Use of Commas with Subordinate Clauses

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Dave K

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I fear I have been incorrectly teaching my students to use commas whenever joining together two independent clauses with a comma. I have now seen several different language usage sites on the internet that clarify the distinction between subordinating and coordinating conjunctions. Several of these emphasize that commas are always necessary when a subordinate clause begins a sentence. However, the sites seem to differ with respect to the necessity of commas when subordinate clauses (e.g., beginning with "because" or "although") follow an independent clause. Here are a few examples:

1) I completed my essay, although I have not submitted it.

2) This is the most difficult rule in punctuation because it is sometimes unclear what is "added" or "parenthetical" and what is essential to the meaning of a sentence.

3) The Okies had to leave their farms in the midwest because the drought conditions had ruined their farms.

The Guide to Grammar and Writing indicates that, in most cases, "because" is not preceded by a comma. The rationale is that, in most cases, a "because clause" is essential to the meaning of the sentence, and it will not be set off with a comma. I have also seen the argument that dependent clauses are normally restrictive, hence taking no comma. Can you clarify if the rules are truly this simple (i.e., "never use a comma before "because" or "although") or if there is more complexity to this issue. Thank you!
 

Barb_D

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Hi Dave,
I'm not a teacher, but I'm a business writer. I wanted to throw one more wrinkle in: the comma before the "because" if the first part is in the negative.

I didn't hire him because he was so good looking...
Compare: I didn't hire him, because he was so good looking that I was afraid my colleagues would just stare at him all day and not get any work done. With the comma, in fact, I didn't hire him, and here's why.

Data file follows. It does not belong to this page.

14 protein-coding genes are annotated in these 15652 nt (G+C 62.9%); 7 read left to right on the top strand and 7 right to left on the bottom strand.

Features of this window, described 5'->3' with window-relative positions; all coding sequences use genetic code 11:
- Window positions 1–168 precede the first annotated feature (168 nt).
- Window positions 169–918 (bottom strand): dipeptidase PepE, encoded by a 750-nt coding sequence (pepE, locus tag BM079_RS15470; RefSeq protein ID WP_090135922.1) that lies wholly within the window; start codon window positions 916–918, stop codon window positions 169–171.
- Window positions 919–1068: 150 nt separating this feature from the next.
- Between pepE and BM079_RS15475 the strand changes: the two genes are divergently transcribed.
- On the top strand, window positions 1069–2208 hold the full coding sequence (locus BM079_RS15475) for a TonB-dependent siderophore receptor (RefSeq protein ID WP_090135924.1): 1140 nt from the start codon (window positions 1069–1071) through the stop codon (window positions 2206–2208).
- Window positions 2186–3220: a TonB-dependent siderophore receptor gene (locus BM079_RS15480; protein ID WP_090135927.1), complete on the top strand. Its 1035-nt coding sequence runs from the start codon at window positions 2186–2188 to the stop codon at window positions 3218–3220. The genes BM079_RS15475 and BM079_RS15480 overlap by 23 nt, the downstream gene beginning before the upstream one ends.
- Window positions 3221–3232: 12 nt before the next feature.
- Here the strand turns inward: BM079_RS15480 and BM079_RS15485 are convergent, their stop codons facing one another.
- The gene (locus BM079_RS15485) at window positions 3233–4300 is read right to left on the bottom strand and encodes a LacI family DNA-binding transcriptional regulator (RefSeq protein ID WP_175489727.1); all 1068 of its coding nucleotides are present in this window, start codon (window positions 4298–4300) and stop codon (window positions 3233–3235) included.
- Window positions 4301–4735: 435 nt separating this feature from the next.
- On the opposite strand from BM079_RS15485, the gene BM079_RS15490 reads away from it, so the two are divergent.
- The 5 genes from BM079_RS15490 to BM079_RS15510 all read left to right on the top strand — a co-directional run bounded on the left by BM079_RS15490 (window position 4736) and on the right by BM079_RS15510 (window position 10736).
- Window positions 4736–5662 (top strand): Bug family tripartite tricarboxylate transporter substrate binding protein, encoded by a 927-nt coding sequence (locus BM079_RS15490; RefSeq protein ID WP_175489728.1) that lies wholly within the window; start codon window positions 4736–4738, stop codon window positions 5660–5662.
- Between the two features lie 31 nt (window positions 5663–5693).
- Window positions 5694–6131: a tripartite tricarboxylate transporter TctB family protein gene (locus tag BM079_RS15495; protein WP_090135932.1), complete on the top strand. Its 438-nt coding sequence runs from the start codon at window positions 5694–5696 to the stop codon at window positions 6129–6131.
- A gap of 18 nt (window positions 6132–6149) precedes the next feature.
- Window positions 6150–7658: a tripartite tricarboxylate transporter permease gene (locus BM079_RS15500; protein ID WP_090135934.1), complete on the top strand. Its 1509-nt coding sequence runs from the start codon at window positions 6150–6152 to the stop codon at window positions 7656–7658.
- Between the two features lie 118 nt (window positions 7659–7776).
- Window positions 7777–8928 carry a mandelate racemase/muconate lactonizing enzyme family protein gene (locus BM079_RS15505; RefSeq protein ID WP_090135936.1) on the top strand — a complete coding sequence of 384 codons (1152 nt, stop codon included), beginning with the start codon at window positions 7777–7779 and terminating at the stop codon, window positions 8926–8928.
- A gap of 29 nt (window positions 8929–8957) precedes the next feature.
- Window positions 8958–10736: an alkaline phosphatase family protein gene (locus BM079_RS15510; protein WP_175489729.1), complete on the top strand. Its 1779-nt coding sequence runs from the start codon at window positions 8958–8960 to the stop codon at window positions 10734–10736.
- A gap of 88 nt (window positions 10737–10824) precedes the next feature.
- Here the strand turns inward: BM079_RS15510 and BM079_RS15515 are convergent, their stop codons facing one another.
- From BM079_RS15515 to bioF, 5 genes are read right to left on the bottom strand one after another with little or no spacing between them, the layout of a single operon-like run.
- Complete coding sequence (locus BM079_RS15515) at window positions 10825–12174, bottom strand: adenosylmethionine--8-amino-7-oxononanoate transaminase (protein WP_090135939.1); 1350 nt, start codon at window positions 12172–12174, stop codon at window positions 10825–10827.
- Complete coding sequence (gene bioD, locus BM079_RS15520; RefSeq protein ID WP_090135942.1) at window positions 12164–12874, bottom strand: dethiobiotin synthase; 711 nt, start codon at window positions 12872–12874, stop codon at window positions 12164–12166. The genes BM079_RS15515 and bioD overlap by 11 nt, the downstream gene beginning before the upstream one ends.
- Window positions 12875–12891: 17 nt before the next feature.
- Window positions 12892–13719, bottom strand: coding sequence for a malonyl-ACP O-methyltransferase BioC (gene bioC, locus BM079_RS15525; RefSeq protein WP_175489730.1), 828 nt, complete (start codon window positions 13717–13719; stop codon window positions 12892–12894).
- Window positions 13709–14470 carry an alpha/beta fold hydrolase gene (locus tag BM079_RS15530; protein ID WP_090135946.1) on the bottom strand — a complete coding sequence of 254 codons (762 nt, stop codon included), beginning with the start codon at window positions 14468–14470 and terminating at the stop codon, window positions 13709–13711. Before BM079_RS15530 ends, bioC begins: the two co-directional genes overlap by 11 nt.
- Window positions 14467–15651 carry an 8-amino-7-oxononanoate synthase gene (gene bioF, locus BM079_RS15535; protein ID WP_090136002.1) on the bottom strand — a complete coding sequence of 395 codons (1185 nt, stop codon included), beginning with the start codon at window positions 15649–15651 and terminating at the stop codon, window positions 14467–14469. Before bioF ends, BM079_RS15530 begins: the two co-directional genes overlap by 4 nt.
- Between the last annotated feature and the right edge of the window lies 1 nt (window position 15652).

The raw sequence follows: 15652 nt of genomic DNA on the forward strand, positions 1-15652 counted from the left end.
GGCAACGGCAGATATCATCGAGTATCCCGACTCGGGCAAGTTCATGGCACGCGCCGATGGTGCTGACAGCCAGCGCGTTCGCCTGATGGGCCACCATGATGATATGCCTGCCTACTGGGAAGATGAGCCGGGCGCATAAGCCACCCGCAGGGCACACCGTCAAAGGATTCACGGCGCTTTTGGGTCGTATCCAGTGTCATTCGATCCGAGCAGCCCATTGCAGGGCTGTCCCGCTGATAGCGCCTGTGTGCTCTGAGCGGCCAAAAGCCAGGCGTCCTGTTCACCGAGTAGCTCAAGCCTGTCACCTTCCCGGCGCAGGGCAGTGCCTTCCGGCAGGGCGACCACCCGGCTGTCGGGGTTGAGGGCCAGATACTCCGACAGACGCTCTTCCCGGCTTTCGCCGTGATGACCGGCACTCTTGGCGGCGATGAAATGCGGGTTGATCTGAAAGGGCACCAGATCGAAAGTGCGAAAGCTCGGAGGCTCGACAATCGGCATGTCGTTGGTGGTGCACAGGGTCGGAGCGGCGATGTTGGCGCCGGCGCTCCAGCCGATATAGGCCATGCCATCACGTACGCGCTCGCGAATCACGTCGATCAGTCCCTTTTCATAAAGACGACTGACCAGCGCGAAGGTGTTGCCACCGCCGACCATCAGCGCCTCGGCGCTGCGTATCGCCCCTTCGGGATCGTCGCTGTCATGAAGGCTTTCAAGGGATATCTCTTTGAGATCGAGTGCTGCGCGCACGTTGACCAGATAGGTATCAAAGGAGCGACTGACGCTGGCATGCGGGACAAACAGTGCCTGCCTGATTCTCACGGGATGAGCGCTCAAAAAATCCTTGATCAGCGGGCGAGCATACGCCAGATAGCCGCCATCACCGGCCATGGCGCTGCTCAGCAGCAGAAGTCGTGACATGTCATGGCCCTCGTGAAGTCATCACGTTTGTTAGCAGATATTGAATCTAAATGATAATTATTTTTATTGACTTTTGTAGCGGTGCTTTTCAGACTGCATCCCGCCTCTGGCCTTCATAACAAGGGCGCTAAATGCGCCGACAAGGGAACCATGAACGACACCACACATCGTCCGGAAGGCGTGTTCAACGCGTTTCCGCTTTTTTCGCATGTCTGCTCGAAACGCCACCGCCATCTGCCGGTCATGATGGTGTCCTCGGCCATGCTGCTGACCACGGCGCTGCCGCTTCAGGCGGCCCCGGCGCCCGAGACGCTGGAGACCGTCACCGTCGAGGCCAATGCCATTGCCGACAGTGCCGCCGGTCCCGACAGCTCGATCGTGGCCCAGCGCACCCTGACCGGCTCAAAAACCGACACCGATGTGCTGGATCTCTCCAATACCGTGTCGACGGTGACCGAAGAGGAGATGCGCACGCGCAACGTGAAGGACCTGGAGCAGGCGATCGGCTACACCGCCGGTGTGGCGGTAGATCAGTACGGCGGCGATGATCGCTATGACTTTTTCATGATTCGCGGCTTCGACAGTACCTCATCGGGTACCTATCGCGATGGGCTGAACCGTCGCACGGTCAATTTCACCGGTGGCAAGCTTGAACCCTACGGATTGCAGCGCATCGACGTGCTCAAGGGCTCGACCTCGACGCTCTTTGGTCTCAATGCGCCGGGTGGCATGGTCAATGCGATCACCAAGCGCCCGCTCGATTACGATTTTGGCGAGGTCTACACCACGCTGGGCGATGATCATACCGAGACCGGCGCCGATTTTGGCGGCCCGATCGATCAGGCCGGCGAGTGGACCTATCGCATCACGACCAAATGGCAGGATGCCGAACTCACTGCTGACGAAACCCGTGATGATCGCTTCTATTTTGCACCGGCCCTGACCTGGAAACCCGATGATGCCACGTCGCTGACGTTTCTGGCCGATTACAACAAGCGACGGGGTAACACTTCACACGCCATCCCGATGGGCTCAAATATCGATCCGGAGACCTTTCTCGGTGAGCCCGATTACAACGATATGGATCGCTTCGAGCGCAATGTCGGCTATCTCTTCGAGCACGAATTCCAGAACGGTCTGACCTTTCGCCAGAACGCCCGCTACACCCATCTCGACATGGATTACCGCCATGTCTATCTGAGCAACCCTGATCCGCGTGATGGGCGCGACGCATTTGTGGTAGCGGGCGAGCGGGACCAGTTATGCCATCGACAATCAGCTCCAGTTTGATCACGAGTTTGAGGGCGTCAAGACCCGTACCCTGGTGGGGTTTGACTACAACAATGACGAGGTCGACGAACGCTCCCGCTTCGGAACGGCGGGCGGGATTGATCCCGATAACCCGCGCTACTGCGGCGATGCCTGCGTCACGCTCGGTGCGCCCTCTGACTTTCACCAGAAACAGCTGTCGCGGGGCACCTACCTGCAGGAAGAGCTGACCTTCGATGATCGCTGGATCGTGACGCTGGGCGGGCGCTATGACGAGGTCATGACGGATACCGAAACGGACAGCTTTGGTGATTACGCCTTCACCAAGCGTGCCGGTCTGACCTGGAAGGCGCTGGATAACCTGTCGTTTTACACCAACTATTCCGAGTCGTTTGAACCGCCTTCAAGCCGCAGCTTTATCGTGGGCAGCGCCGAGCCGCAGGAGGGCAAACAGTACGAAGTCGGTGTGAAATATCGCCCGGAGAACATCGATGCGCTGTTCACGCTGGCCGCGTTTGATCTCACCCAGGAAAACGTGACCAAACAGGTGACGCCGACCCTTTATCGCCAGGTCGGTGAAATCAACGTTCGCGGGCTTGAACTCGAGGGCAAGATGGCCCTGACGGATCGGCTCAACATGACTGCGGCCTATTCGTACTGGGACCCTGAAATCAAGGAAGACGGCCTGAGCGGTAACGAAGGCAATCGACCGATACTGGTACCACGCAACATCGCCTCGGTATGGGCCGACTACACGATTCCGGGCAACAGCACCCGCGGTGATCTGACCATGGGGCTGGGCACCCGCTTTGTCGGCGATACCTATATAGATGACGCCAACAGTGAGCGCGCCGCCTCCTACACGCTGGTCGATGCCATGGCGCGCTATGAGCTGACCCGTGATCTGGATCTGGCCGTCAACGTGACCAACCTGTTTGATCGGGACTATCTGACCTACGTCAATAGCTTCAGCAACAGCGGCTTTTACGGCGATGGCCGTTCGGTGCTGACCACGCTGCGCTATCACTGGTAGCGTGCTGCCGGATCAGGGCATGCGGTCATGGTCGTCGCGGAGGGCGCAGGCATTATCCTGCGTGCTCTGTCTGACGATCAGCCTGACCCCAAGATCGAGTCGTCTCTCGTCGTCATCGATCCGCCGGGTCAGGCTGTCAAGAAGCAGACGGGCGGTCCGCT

And: I didn't hire him because he was so good looking but because he really knows his stuff. Without the comma, in fact, I did hire him, but not for the reason stated before the because.

I just wanted to throw this monkey wrench in. I'll let greater minds with more pedagogy skills handle the case in the positive.
 

david.kosson

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I am a teacher but not an English teacher. Because I never received any replies to my original post, I am now asking whether any of the in-house language experts would be willing to offer their opinions about this issue concerning the cases in which commas are used with subordinate clauses or subordinating conjunctions.
 

colloquium

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May 28, 2008
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I am a teacher but not an English teacher. Because I never received any replies to my original post, I am now asking whether any of the in-house language experts would be willing to offer their opinions about this issue concerning the cases in which commas are used with subordinate clauses or subordinating conjunctions.

A site I often return to for such punctuation advice states:

However, don't put a comma after the main clause when a dependent (subordinate) clause follows it (except for cases of extreme contrast).
1. She was late for class, because her alarm clock was broken.

(incorrect)

2. The cat scratched at the door, while I was eating.


(incorrect)


3. She was still quite upset, although she had won the Oscar.

(correct: extreme contrast)


http://owl.english.purdue.edu/handouts/grammar/g_comma.html





 

Barb_D

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I am a teacher but not an English teacher. Because I never received any replies to my original post

Funny. I could have sworn my post was visible to others and not just to me. I replied. If my answer didn't suit your needs, I'm sorry, but you did get a reply!
 
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